THE LEARNED JOURNALS
The dictionaries and lexicons were a ubiquitous and irreversible engine of enlightenment. But from the 1680s, it became clear that there had arisen an even more powerful machine undermining traditional structures of authority, knowledge, and doctrine— namely the erudite periodicals. Possibly no other cultural innovation, observed Scipio Maffei (1675–1755), one of the chief heralds of the Venetian Enlightenment, in 1710, had exerted so immense an impact on Europe, over the previous four decades, as these journals.1 Everywhere, awareness of new ideas and knowledge, new books and debates, had been enhanced and enriched. It was, indeed, no exaggeration to maintain that, through the journals, Europe had, for the first time, amalgamated into a single intellectual arena. Henceforth, debates, controversies, the reception of new books and theories and their evaluation, were not just facilitated and accelerated but also projected beyond the national contexts hitherto determining the reception of new publications and research and thereby transformed into an international process of interaction and exchange.
Contemplating the rise of this powerful new cultural device in 1718, the inaugural preface of a leading learned periodical, L'Europe Savante of The Hague, observed that the journals' success had come neither quickly nor easily.2 Rather, for many years progress had been hampered by appreciable obstacles. While the first example of the genre, the Parisian Journal des Scavants, established in 1665, had rudimentarily performed the functions of the later journals—publicizing and evaluating new books, reporting scientific advances and scholarly debates, and providing obituaries of recently deceased savants—it also encountered formidable official and ecclesiastical obstruction and had been obliged to steer conspicuously clear of the more contentious theological and philosophical issues.3 Moreover, apart from the London Philosophical Transactions (also founded in 1665), designed to publicize the scientific work of the Royal Society, a journal similarly silent on the wider philosophical questions, no new erudite review subsequently appeared anywhere in Europe for nearly two decades until the founding, in 1682, of the Acta Eruditorum of Leipzig. The Acta,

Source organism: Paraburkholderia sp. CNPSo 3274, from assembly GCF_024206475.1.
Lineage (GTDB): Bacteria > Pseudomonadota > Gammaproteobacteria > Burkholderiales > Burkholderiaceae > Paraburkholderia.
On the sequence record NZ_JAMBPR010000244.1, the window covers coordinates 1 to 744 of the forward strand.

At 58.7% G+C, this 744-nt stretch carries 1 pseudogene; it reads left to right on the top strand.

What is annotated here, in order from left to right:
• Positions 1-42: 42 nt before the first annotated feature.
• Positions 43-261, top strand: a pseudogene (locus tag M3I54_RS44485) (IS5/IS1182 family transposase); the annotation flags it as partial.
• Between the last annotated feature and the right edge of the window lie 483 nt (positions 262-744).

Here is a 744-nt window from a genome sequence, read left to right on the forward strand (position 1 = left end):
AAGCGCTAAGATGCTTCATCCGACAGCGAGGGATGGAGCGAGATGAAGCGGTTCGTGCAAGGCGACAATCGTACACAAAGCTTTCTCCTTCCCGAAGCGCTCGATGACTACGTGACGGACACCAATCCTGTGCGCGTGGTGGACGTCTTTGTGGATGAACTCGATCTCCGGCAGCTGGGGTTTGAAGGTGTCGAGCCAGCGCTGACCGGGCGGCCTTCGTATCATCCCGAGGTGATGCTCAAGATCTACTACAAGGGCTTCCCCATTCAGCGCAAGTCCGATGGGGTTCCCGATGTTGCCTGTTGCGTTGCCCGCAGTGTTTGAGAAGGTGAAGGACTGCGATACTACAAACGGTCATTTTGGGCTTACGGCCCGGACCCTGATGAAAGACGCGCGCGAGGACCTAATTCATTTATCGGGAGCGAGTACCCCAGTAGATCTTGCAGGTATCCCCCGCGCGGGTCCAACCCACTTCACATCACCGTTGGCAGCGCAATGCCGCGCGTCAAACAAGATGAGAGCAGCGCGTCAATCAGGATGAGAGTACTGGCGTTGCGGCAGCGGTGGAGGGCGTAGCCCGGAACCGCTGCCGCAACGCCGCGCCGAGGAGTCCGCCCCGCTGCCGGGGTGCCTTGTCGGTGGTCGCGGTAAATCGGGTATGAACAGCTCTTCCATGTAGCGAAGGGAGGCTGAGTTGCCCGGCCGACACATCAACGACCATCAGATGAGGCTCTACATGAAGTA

1Giornale de' Letterati (Venice) i, 13; Berengo, Giornali veneziani, pp. xii–xiv; Carpanetto and Ricuperati,
Italy, 127; Waquet, Modèle français, 355.
2L'Europe Savante, i, preface, pp. i–vii.
3 Dann, 'Vom Journal des Scavants', 63–4.